Members of the Industrial Workers of the World attended yesterdays public meeting held in Derry in relation to the continued imprisonment of the Miscarriage of Justice campaign known as the Craigavon Two. This was an emotional event which bore all the hallmarks of pervious miscarriages of justice cases from the Guildford Four to the Birmingham Six.
The panel discussion was hosted by the Bloody Sunday March for Justice Committee who annually organise a series of debates, discussions and events in the lead up to the annual March for Justice in Derry which commemorates the massacre of 14 unarmed civilian protesters on the streets of Derry back in January 1972. This event was chaired by Francie McGuigan, a former political prisoner who was himself interned by the state during the 1970’s and tortured using controversial tactics which are still employed today.
Following a brief update on the campaign so far by Joanne Donnelly, Dr Kevin Hearty, author of ‘Justice for the Craigavon Two: An Analysis of Injustice‘ lead the discussion with key findings and concerns about the case of Lurgan men Brendan McConville and John Paul Wootton, sentenced in a Diplock Court to life imprisonment for the killing of PSNI Constable Stephen Carroll in 2009. The meeting concluded with a very detailed account of the case by solicitor Darragh Mackin, Phoenix Law.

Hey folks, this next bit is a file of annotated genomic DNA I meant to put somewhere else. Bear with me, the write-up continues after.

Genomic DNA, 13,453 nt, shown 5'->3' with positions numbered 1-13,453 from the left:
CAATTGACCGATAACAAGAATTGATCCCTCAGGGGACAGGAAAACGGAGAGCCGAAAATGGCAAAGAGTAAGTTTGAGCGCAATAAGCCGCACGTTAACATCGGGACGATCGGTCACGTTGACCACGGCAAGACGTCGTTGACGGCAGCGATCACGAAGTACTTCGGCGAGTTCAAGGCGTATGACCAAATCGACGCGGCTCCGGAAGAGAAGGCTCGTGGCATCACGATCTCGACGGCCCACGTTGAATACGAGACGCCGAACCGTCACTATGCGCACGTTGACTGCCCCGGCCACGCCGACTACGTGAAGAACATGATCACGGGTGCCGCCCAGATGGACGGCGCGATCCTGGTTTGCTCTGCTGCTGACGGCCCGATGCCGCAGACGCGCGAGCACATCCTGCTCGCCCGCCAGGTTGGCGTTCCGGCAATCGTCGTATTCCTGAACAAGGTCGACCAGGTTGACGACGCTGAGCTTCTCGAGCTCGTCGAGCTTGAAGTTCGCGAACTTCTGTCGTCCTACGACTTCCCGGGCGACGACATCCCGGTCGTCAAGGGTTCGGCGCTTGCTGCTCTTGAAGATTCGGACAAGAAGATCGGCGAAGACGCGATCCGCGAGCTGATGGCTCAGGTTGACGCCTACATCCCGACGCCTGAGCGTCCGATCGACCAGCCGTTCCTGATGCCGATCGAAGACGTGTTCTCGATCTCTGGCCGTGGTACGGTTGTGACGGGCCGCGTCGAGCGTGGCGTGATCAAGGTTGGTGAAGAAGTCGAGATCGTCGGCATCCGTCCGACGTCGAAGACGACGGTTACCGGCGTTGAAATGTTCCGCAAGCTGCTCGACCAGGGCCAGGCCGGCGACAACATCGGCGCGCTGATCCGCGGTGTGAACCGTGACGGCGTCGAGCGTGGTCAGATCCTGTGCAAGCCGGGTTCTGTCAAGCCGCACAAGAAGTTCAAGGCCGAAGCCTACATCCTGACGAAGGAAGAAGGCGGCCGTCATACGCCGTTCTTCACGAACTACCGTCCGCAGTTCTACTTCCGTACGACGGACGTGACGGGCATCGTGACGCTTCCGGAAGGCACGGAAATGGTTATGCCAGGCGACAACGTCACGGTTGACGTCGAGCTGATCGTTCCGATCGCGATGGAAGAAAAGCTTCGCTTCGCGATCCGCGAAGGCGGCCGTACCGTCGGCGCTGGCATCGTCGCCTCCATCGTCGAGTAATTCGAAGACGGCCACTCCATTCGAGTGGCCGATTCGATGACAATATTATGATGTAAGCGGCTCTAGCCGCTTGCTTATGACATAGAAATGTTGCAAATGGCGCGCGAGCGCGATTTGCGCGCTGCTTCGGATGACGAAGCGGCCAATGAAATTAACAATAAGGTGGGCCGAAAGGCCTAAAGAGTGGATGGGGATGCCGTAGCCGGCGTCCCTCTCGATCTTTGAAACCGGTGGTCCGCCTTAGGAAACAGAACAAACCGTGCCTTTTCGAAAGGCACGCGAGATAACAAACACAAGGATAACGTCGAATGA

Please watch and listen to the panel discussion and hear the state read out on behalf of both men on their continuing fight for justice and please share.
For our part the IWW and the Incarcerated Workers Organising Committee believe it is vital for anyone who believes in human rights and social justice to step forward and highlight this case and the continued imprisonment of these two innocent men, who will be going into their 11th year locked up Maghaberry prison in March 2019.
There are many ways in which you can help demand justice for John Paul and Brendan and the main one of which the campaign and the families a calling for people to assist with it their online petition. There are currently over 7,350 signatures of which you can play your part in assisting. Please continue to sign and share the petition. If you can’t access the petition here you can Google petition to Criminal Cases Review Commission.